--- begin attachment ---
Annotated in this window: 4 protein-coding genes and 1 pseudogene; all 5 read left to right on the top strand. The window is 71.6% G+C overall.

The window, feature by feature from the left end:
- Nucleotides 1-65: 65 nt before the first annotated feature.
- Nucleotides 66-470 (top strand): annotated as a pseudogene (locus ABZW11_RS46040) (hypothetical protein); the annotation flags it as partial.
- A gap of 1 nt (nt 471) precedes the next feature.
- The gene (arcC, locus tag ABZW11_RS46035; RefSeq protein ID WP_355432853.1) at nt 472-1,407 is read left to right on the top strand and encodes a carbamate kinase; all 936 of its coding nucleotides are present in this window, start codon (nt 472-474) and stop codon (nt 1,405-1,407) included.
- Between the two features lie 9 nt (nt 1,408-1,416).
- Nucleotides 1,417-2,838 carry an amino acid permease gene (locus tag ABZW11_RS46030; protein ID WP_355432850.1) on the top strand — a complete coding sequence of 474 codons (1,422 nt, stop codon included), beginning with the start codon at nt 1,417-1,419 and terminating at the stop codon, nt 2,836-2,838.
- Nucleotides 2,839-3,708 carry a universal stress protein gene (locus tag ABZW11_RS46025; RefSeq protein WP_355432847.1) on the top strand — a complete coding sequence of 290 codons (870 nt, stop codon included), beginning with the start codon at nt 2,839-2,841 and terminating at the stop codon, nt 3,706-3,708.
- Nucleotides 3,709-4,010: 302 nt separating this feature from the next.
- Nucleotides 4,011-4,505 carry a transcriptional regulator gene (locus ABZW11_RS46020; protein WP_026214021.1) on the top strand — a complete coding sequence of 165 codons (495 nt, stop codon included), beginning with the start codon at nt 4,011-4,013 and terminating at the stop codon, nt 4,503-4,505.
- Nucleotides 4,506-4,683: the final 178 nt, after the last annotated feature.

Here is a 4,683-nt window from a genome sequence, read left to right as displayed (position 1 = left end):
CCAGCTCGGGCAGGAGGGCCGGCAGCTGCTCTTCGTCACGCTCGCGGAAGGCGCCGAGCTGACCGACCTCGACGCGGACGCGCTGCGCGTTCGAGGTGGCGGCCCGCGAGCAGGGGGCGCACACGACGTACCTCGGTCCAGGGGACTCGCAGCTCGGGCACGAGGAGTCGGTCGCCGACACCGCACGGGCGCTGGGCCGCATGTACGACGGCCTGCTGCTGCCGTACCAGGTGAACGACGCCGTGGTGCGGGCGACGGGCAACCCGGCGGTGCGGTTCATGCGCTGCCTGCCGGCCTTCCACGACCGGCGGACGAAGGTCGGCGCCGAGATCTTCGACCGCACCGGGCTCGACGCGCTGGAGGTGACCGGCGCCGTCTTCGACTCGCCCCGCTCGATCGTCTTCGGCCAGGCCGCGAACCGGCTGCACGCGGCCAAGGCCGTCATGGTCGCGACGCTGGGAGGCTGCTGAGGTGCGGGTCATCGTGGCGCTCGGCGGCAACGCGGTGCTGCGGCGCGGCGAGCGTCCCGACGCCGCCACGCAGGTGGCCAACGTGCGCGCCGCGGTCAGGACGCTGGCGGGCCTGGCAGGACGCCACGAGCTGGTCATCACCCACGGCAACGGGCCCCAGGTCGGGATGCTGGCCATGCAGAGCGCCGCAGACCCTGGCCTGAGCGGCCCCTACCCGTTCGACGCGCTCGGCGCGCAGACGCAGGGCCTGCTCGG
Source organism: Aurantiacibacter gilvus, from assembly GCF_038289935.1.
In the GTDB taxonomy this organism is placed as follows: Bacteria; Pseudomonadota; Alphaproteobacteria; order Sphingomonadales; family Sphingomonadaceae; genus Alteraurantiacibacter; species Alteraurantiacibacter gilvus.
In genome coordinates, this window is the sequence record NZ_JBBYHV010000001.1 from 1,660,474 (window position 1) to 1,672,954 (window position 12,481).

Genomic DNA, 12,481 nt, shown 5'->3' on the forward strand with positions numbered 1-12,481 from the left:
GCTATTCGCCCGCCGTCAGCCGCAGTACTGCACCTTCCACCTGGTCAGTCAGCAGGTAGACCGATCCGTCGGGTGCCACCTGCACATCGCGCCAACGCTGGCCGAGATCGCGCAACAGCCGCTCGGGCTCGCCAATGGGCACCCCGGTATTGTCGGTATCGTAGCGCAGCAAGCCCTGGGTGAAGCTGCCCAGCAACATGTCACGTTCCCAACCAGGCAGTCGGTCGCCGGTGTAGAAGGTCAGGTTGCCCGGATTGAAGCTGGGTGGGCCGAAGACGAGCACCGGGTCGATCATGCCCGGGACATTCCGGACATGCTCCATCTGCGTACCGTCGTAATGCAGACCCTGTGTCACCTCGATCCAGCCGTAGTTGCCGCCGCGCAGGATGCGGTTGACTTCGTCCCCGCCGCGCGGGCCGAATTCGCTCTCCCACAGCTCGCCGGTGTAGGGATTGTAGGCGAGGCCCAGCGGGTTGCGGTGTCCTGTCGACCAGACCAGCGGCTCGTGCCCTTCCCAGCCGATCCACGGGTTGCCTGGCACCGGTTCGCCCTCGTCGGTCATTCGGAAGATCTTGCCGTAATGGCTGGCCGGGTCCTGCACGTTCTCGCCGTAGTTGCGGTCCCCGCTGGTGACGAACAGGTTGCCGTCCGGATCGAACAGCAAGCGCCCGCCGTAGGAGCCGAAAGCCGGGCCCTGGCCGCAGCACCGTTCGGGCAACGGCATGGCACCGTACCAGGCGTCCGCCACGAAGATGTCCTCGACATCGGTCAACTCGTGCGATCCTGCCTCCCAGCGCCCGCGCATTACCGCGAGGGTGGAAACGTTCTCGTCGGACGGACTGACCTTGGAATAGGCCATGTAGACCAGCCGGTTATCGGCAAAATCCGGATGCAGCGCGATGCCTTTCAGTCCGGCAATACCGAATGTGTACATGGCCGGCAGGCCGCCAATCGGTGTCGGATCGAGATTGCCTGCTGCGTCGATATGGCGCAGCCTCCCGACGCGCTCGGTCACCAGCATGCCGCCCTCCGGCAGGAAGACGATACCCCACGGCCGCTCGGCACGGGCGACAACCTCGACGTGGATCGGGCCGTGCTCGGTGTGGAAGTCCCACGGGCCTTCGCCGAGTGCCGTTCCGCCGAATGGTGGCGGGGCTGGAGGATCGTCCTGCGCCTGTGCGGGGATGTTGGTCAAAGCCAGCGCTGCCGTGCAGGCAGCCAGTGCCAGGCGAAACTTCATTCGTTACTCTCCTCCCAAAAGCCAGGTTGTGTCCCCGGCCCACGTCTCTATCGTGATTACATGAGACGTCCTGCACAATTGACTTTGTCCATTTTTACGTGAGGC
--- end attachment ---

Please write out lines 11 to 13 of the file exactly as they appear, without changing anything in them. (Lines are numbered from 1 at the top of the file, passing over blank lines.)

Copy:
- Nucleotides 4,011-4,505 carry a transcriptional regulator gene (locus ABZW11_RS46020; protein WP_026214021.1) on the top strand — a complete coding sequence of 165 codons (495 nt, stop codon included), beginning with the start codon at nt 4,011-4,013 and terminating at the stop codon, nt 4,503-4,505.
- Nucleotides 4,506-4,683: the final 178 nt, after the last annotated feature.

Here is a 4,683-nt window from a genome sequence, read left to right as displayed (position 1 = left end):